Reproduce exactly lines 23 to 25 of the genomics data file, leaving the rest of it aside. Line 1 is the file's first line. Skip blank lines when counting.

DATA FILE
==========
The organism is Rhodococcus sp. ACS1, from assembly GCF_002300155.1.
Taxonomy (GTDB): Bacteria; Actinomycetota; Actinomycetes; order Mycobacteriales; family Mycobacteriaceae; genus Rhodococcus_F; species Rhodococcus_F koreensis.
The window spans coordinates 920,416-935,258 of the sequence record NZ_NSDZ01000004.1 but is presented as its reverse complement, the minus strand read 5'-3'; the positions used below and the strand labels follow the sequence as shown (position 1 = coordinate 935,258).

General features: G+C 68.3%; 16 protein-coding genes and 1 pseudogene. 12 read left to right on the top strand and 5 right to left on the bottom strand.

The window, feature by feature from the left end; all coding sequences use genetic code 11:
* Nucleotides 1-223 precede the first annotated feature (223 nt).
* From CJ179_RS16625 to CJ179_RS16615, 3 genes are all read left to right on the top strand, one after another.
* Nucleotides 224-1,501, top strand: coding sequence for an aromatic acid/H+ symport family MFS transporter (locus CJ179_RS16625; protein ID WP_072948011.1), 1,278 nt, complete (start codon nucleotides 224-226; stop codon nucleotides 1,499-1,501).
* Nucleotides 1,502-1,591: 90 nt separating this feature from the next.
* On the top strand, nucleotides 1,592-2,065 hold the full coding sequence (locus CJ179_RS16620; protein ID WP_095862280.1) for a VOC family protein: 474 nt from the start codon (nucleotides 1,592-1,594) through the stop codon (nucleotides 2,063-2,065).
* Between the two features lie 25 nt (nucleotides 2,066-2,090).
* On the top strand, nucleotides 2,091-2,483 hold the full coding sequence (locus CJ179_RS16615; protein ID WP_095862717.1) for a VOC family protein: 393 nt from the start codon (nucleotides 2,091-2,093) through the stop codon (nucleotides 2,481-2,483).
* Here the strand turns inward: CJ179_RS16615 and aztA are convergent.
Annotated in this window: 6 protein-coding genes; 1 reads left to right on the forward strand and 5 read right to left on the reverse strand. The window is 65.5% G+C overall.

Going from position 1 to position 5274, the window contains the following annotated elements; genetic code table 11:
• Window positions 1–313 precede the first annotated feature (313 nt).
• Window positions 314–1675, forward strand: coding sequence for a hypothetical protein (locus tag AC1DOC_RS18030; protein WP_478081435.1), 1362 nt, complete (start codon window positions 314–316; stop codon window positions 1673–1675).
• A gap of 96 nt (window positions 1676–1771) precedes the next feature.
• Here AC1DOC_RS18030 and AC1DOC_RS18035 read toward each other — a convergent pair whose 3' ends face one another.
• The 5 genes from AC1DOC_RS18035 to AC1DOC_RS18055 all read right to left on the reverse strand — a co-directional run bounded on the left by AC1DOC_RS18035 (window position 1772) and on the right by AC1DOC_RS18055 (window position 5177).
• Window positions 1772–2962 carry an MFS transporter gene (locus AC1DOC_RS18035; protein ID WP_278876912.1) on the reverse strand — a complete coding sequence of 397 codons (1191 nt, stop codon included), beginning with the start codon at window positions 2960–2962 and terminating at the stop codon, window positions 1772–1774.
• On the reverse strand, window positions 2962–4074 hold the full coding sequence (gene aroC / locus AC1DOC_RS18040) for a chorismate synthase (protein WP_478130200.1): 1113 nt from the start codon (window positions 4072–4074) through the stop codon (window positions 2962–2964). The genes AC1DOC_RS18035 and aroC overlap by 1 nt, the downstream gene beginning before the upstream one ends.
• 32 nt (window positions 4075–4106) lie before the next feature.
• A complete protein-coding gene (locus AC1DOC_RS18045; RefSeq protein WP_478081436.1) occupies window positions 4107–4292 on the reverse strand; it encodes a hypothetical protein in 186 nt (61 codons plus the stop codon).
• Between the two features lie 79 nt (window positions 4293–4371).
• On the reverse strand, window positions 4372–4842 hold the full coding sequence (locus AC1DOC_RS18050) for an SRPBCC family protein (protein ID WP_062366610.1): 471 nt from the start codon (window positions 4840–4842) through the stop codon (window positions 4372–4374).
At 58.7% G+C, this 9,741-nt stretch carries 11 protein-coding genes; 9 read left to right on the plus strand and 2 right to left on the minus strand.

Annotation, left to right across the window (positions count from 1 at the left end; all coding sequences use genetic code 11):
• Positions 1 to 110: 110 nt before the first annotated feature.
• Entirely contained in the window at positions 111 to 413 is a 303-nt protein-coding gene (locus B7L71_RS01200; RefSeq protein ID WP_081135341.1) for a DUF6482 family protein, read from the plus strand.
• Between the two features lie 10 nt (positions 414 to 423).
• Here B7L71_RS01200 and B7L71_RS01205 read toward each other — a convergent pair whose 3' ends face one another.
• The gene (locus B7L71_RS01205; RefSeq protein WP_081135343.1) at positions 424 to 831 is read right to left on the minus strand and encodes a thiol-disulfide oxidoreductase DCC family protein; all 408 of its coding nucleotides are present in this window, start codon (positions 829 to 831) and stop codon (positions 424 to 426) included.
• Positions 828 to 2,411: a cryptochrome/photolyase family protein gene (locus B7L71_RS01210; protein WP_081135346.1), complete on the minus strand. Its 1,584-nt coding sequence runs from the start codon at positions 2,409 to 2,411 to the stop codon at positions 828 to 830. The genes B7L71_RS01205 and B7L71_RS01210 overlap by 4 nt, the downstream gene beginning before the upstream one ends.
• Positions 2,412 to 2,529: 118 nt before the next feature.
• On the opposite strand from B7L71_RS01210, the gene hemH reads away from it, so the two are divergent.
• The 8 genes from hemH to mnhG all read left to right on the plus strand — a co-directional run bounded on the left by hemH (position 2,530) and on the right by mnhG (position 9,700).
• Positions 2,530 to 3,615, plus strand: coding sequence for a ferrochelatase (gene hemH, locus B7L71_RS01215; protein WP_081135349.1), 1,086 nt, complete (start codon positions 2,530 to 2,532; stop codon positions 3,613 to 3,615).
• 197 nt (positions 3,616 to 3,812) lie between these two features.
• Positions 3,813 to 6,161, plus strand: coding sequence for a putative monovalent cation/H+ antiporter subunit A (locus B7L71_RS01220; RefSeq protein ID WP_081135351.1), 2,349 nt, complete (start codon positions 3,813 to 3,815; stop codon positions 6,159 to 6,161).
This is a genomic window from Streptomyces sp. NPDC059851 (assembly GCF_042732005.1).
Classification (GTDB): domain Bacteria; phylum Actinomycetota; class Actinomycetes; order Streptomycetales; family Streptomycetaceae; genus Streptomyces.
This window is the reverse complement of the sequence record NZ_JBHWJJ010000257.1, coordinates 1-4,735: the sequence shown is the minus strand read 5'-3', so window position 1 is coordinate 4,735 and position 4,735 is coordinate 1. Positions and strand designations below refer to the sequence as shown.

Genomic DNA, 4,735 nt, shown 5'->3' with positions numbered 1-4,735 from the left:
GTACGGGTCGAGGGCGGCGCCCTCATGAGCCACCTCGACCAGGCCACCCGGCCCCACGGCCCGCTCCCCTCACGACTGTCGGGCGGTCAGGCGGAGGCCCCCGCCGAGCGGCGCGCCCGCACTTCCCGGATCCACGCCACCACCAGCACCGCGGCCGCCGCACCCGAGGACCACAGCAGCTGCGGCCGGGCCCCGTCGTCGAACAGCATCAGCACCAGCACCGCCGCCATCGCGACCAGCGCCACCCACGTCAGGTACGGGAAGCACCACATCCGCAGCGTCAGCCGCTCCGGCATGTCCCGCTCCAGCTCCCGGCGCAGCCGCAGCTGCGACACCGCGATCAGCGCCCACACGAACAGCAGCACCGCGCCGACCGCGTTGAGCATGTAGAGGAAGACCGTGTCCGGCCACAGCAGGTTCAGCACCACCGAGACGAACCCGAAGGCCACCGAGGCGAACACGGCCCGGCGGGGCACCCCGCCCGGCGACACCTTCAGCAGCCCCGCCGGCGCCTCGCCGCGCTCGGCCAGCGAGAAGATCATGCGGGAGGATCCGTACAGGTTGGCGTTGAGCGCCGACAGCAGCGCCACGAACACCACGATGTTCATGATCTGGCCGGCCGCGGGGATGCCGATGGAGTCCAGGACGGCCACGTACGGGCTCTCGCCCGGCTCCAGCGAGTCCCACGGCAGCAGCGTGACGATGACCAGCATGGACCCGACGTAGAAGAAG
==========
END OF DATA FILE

• 32 nt (window positions 4075–4106) lie before the next feature.
• A complete protein-coding gene (locus AC1DOC_RS18045; RefSeq protein WP_478081436.1) occupies window positions 4107–4292 on the reverse strand; it encodes a hypothetical protein in 186 nt (61 codons plus the stop codon).
• Between the two features lie 79 nt (window positions 4293–4371).